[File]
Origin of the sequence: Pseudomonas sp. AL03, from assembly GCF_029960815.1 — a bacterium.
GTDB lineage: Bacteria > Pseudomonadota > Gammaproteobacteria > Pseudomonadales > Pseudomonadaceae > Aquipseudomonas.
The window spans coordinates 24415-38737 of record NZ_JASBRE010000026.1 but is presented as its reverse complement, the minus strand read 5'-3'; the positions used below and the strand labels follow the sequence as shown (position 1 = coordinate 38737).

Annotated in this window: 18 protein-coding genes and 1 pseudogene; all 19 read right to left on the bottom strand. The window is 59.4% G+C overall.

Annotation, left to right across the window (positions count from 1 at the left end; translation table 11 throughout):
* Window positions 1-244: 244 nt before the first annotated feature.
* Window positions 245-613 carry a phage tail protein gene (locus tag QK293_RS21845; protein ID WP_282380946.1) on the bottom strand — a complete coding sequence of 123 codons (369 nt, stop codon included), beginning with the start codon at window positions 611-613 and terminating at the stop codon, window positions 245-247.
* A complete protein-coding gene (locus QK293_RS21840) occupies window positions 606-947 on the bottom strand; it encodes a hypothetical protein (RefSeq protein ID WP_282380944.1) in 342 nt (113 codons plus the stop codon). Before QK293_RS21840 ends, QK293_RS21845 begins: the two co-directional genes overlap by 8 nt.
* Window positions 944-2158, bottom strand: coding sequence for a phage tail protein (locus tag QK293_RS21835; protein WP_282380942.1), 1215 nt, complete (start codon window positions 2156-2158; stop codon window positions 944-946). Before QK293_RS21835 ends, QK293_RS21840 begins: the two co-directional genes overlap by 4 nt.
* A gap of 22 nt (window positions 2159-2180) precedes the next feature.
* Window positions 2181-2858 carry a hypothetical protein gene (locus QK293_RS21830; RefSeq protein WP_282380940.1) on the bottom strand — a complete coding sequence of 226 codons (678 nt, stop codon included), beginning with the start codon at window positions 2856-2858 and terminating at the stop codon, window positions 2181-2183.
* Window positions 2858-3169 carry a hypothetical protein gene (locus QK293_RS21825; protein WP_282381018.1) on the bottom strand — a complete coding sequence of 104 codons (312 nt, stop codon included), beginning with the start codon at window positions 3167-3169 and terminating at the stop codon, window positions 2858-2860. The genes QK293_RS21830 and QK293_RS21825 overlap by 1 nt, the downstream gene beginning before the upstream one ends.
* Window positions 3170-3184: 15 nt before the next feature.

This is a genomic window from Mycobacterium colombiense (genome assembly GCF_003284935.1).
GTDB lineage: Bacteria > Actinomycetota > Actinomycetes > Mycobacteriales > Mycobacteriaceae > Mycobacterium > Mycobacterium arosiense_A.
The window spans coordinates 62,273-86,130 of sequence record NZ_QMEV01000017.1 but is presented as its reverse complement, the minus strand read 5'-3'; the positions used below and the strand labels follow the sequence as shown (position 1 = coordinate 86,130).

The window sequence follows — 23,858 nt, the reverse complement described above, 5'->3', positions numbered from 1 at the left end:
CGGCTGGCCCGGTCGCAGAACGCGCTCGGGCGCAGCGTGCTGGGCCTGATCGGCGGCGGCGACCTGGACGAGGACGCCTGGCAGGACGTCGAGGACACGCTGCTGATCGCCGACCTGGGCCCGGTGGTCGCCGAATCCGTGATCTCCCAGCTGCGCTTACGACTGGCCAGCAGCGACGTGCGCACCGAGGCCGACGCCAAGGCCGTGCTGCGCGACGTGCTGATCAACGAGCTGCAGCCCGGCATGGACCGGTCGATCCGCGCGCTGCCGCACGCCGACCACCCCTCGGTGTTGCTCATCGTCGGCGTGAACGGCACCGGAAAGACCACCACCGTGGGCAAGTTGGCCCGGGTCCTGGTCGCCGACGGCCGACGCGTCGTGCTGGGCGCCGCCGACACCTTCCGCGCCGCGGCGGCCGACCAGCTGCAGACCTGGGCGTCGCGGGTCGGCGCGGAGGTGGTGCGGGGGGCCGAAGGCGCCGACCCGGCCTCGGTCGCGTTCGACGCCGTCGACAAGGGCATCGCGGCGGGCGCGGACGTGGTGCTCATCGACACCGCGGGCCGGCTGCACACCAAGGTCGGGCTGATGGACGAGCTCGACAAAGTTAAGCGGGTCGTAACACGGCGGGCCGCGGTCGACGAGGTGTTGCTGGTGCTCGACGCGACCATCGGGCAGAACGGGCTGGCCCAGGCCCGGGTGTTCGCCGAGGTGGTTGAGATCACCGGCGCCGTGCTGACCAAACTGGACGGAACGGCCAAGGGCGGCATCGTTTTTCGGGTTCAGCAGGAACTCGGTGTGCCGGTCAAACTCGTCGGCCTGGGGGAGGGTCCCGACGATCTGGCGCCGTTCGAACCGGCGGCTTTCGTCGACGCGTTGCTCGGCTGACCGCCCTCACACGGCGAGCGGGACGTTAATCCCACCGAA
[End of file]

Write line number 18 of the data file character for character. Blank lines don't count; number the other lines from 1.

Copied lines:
CGGCTGGCCCGGTCGCAGAACGCGCTCGGGCGCAGCGTGCTGGGCCTGATCGGCGGCGGCGACCTGGACGAGGACGCCTGGCAGGACGTCGAGGACACGCTGCTGATCGCCGACCTGGGCCCGGTGGTCGCCGAATCCGTGATCTCCCAGCTGCGCTTACGACTGGCCAGCAGCGACGTGCGCACCGAGGCCGACGCCAAGGCCGTGCTGCGCGACGTGCTGATCAACGAGCTGCAGCCCGGCATGGACCGGTCGATCCGCGCGCTGCCGCACGCCGACCACCCCTCGGTGTTGCTCATCGTCGGCGTGAACGGCACCGGAAAGACCACCACCGTGGGCAAGTTGGCCCGGGTCCTGGTCGCCGACGGCCGACGCGTCGTGCTGGGCGCCGCCGACACCTTCCGCGCCGCGGCGGCCGACCAGCTGCAGACCTGGGCGTCGCGGGTCGGCGCGGAGGTGGTGCGGGGGGCCGAAGGCGCCGACCCGGCCTCGGTCGCGTTCGACGCCGTCGACAAGGGCATCGCGGCGGGCGCGGACGTGGTGCTCATCGACACCGCGGGCCGGCTGCACACCAAGGTCGGGCTGATGGACGAGCTCGACAAAGTTAAGCGGGTCGTAACACGGCGGGCCGCGGTCGACGAGGTGTTGCTGGTGCTCGACGCGACCATCGGGCAGAACGGGCTGGCCCAGGCCCGGGTGTTCGCCGAGGTGGTTGAGATCACCGGCGCCGTGCTGACCAAACTGGACGGAACGGCCAAGGGCGGCATCGTTTTTCGGGTTCAGCAGGAACTCGGTGTGCCGGTCAAACTCGTCGGCCTGGGGGAGGGTCCCGACGATCTGGCGCCGTTCGAACCGGCGGCTTTCGTCGACGCGTTGCTCGGCTGACCGCCCTCACACGGCGAGCGGGACGTTAATCCCACCGAA